If physical violence is present or threatened, or if persecution violates civil rights, relief is sometimes sought through the courts, police, or other government agencies. Temporal relief is occasionally found, but government too often stands on the side of persecution.

Ideally, the church would never contribute to religious persecution, and would provide a measure of relief through all of life's trials by coming alongside its suffering members in support. But our churches are as imperfect as the humans who fill them, every Christian a work in progress. Whether or not church community lives up to the exhortation, "Bear one another's burdens" (Galatians 6:2), reality is that "each one shall bear his own load" (Galatians 6:5).

In cases of maltreatment from a spouse, our local church might provide immediate encouragement and advice (including biblical information on separation and divorce), perhaps some short-term counseling, and maybe even appropriate confrontation. Maybe. More often, spousal abuse may be seen as marital conflict that's too private (or too messy) for involvement of the church, particularly without the cooperation of the spouse, or in the absence of adultery or civil law violation.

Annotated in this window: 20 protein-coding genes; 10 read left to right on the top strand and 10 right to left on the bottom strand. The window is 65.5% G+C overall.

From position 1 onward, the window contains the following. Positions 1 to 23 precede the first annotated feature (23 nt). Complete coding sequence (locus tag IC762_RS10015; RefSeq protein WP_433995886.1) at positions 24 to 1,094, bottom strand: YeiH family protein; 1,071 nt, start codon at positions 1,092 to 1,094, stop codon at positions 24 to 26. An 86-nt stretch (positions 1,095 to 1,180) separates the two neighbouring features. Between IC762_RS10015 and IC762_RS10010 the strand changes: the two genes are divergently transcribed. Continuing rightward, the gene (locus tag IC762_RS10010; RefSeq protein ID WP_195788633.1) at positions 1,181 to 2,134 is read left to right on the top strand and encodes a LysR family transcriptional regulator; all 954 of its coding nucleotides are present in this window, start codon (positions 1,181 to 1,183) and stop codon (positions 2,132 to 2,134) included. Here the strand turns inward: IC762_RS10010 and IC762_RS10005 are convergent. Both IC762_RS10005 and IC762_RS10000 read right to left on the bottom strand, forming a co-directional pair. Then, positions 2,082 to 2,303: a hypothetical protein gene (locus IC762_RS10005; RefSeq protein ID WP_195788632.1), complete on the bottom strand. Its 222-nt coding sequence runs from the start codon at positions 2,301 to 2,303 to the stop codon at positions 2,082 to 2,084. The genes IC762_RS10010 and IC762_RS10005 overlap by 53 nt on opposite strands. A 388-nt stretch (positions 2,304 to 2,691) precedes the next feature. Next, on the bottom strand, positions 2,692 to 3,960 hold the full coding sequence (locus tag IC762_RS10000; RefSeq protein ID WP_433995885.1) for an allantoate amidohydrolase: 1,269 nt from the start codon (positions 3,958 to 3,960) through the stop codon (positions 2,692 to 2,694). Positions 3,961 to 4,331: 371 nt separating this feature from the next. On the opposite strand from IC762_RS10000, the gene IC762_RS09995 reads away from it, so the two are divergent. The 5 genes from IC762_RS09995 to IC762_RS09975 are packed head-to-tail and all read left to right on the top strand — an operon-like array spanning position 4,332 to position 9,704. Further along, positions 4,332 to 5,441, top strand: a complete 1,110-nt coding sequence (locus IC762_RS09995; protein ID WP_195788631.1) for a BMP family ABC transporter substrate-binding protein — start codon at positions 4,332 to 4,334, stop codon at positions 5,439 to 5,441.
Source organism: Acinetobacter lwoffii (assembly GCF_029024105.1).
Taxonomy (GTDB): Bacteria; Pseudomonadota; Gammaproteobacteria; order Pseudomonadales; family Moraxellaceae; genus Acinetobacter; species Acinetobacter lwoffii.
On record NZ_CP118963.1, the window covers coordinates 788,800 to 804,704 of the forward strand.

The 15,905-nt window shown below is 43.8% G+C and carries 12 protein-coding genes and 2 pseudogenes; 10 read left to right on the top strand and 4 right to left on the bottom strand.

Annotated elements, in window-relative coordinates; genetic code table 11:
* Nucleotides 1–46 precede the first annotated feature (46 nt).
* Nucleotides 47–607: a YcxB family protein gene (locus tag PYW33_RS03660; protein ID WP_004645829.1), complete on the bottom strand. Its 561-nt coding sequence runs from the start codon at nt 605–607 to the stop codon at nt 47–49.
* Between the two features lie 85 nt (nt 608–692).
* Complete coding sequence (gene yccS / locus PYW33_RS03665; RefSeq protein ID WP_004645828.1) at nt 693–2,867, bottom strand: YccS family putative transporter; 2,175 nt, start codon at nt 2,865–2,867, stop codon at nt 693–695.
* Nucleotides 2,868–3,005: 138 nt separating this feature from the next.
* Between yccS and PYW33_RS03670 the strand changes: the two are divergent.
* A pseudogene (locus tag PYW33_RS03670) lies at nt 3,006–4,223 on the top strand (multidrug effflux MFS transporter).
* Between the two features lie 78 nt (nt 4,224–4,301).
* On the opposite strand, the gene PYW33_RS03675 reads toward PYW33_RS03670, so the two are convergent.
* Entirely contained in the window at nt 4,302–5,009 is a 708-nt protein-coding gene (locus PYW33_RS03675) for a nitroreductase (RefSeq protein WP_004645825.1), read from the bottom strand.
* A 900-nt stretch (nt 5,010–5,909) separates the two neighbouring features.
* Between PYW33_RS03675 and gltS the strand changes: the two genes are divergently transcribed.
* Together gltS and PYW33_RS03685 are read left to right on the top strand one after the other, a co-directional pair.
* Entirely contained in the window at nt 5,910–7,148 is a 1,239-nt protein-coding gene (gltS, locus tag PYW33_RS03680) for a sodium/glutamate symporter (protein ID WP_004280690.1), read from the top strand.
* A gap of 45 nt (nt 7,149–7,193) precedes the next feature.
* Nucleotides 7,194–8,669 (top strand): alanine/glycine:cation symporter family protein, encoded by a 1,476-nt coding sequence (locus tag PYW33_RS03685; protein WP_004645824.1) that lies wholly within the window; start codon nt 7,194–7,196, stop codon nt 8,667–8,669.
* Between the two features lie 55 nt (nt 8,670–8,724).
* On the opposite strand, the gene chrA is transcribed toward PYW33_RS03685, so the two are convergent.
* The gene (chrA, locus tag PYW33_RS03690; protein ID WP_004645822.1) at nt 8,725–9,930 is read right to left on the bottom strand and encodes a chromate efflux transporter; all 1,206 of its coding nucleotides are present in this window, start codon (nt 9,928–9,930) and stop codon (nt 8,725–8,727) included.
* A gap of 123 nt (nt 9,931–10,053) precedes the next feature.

Especially in the USA, we seem to expect quick relief from trouble, via everything from pharmaceuticals to FEMA. Persecution defies remedy through assistance from others. True relief is available from only one Source. The Lord is sovereign over all the suffering He allows in our lives until it has accomplished His intent for it. God alone is able to deliver, whether He sends human assistance, calls His people to come alongside us as support, or works a heart change in a persecutor.

3. Ask for God's Sustenance

"When you pass through the waters, I will be with you;
And through the rivers, they shall not overflow you.
When you walk through the fire, you shall not be burned,
Nor shall the flame scorch you.
For I am the LORD your God,
The Holy One of Israel, your Savior."
~ Isaiah 43:2-3 (NKJV)

Though God may not grant our request for relief from persecution, we can rely upon Him to sustain us through persecution. While we can count on God's strength to sustain us through any and all suffering, we can especially expect it when we suffer on His account.